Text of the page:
Comcast Not Done Dealing

With the ink barely dry on its joint $17.6 billion deal to purchase Adelphia Communications Corp., Comcast Corp. executive vice president and co-chief financial officer Larry Smith told analysts Tuesday that the deal-wrangling for the No. 1 MSO is far from over.

The Adelphia transaction -- in which Comcast is expected to pick up about 1.8 million subscribers in a series of complicated transactions with partner Time Warner Inc. -- is expected to close in the next nine to 12 months.

Practically on the heels of that expected closing will come the resolution of Comcast’s 50-50 partnership with Insight Communications Co. Inc., Smith said, adding that Comcast will pick up about 650,000 Insight subscribers, or one-half of its 1.3 million Midwest customer base.

Comcast inherited the Insight partnership interest in November 2002 after its acquisition of AT&T Broadband. According to the agreement, either party had the right to dissolve the partnership after Dec, 31, 2005, or to leave it intact.

Insight is in the process of taking itself private in a $650 million deal with private-equity firm The Carlyle Group. The dissolution of the Comcast partnership is not expected to affect that plan because Comcast owns a 50% interest in the underlying partnership, not in the publicly traded company, Smith said.

Smith, speaking at the MSO’s analyst day in Philadelphia, said Comcast has made its intentions known to Insight.

“That is on track to be broken up at the end of this year,” he added. “We can pull the trigger Dec. 31, 2005. We’ve made it clear, as of now, that certainly, that is our intent. We’ll end up getting half of those [1.3 million] subscribers.”

Insight CEO Michael Willner was not available for comment.

Smith also shed some light on Comcast’s plans for its other cable partnerships. He said the company’s interests in Kansas City Cable Partners and Texas Cable Partners with Time Warner Cable will be broken up by mid- to late 2006, with Comcast likely taking subscribers in southwest Texas and Kansas City.

Those two partnerships were another holdover from the AT&T Broadband deal. Last year, both Time Warner Cable and Comcast agreed to restructure the partnerships, combining them into one entity and splitting the interest 50-50.

According to the agreement, either party has the right to trigger a breakup after June 1, 2006. After that, the nontriggering party gets to choose one of two pools of subscribers -- one in Houston, the other in Kansas City and southwest Texas. Together, the partnerships have about 1.5 million subscribers.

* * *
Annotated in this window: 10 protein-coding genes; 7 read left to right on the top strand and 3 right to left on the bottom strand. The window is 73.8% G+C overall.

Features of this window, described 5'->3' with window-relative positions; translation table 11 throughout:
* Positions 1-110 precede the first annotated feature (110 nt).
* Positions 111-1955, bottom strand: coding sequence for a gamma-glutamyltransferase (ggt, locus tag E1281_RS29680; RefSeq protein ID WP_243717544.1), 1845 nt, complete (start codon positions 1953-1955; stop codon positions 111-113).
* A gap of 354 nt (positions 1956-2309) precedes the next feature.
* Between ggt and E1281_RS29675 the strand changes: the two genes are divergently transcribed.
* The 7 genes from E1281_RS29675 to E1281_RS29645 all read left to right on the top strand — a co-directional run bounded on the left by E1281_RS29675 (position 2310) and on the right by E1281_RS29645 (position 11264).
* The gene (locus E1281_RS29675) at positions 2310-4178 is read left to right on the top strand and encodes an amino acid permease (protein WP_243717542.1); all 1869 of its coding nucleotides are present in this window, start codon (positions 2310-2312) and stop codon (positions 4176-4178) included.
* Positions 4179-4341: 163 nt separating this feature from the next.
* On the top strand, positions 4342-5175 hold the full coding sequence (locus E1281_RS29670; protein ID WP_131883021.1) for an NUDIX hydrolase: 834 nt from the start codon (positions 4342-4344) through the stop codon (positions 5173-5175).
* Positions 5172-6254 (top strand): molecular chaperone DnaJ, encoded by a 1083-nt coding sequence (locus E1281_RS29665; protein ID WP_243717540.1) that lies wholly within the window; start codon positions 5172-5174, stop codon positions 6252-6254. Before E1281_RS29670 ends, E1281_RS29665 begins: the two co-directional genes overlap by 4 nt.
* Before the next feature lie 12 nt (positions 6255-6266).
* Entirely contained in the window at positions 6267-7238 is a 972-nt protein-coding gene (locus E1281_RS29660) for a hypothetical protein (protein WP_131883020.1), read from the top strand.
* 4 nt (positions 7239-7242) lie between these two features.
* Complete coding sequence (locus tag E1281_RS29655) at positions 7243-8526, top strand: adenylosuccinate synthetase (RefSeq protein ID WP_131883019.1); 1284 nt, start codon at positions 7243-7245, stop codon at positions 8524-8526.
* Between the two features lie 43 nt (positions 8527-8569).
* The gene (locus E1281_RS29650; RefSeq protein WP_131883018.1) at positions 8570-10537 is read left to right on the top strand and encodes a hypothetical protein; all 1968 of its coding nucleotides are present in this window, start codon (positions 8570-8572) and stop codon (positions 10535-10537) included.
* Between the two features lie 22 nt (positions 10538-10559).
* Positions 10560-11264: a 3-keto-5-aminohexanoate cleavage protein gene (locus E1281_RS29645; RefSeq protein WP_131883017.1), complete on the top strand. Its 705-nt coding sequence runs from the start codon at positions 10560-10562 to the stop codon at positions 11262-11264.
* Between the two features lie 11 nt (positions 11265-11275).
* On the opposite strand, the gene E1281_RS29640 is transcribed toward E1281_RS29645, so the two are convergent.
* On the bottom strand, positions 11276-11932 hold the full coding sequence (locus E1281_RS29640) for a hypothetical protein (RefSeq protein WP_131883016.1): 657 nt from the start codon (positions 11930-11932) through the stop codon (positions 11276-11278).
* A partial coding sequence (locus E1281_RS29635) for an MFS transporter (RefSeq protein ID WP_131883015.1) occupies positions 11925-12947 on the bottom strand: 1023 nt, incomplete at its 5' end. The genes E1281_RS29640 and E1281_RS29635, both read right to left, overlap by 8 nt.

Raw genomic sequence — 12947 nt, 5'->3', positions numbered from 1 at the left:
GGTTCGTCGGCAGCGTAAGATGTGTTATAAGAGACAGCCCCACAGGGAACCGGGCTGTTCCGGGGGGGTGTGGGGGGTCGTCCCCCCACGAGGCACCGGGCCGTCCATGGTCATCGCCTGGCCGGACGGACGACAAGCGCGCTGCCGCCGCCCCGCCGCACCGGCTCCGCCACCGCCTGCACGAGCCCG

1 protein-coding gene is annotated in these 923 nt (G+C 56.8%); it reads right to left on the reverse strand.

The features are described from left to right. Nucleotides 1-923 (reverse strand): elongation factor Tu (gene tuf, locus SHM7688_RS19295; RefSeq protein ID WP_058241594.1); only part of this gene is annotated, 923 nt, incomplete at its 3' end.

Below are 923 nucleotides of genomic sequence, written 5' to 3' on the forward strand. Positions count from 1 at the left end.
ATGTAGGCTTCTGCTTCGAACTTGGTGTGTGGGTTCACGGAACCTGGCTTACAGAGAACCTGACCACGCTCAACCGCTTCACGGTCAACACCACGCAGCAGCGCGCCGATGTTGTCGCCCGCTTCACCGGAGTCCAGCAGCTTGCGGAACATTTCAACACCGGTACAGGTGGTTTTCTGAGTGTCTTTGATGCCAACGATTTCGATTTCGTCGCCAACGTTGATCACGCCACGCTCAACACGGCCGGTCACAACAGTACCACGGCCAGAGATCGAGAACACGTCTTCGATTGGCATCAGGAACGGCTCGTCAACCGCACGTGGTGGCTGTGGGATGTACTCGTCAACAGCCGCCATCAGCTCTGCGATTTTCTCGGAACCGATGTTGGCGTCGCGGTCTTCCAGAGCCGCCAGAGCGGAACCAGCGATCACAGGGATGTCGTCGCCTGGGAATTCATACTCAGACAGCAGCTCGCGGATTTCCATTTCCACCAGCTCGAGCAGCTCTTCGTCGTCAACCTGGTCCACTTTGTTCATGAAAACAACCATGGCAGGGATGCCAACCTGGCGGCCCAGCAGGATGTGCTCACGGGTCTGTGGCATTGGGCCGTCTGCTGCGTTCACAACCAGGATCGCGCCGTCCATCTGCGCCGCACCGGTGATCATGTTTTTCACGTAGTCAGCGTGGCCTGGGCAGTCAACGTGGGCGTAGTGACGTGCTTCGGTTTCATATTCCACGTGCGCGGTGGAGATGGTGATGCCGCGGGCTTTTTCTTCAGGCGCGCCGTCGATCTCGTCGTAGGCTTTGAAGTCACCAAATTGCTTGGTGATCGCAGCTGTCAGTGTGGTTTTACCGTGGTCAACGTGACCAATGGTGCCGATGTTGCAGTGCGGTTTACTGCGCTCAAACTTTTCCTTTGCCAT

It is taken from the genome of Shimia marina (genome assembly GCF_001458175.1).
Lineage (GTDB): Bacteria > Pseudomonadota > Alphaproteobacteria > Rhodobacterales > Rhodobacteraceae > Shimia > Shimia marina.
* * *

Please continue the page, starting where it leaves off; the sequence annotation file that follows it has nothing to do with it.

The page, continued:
“More likely than not, what will happen come June of 2006, we’ll pull the trigger,” Smith said. “When we pull the trigger, we’ll put a value on the asset. It’s very clear that Time Warner wants Houston. It’s quite probable that unless we put too high a price on Houston, that they will end up getting Houston and we’ll end up with southwest Texas and Kansas City.”

However, he added, in that case, another swap would occur.

“We have arranged another swap with Time Warner -- basically we’re not interested in having assets in southwest Texas since we traded them Dallas as part of the basic [Adelphia] transaction,” Smith said. “That will more likely than not occur in mid- to late 2006.”

Smith would not elaborate on what other Time Warner Cable systems could be involved.

Comcast is also interested in unloading the $1.5 billion in Time Warner Inc. stock it acquired as part of the AT&T Broadband deal, and it is working with the media giant on a possible asset swap.

Although Comcast has had control of the stock since 2003 -- as part of the restructuring of the Time Warner Entertainment partnership -- it only became freely tradable March 31 of this year, Smith added.

Smith said that while Comcast could sell the stock on the open market, the MSO would have to pay about $500 million in taxes because it has a zero-cost basis.

“We’re trying to explore opportunities other than just selling it,” he added. “We’re trying to explore some kind of strategic relationship with Time Warner or how we might be able to use it in some other transaction.”